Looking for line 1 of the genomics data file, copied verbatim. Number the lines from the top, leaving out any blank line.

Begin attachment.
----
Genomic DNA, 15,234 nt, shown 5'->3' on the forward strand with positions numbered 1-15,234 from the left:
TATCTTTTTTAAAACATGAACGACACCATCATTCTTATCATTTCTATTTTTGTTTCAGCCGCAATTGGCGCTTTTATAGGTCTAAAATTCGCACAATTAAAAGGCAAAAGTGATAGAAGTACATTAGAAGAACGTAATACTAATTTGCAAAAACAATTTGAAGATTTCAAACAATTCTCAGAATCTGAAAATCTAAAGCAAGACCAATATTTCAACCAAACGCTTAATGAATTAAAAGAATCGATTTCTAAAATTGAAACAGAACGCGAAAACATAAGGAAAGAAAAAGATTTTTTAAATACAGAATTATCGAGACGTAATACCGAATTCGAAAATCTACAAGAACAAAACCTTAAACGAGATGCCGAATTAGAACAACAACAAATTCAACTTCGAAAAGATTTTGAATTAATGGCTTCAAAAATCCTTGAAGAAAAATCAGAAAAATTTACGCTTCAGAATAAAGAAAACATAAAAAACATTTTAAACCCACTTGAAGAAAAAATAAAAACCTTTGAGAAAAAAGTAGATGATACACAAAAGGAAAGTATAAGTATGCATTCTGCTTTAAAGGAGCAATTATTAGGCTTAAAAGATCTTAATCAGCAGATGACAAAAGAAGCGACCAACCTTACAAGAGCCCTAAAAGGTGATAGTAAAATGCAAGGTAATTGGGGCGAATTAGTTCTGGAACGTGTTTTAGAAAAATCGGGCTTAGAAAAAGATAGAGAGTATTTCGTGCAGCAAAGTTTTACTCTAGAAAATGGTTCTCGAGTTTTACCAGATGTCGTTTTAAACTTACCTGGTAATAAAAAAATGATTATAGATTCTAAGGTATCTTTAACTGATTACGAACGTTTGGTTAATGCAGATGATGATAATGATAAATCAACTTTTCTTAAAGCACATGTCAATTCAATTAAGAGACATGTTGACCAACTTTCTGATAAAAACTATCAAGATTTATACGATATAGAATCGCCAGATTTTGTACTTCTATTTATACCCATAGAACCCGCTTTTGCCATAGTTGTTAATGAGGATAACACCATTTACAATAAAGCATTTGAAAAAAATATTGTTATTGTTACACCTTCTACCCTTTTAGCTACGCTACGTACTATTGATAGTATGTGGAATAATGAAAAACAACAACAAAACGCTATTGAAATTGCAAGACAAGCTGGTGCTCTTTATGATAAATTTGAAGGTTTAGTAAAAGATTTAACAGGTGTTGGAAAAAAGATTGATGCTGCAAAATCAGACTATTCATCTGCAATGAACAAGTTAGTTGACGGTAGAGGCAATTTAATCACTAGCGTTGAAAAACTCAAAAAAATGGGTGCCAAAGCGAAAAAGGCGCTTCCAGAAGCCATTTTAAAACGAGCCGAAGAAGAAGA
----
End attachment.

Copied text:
Genomic DNA, 15,234 nt, shown 5'->3' on the forward strand with positions numbered 1-15,234 from the left: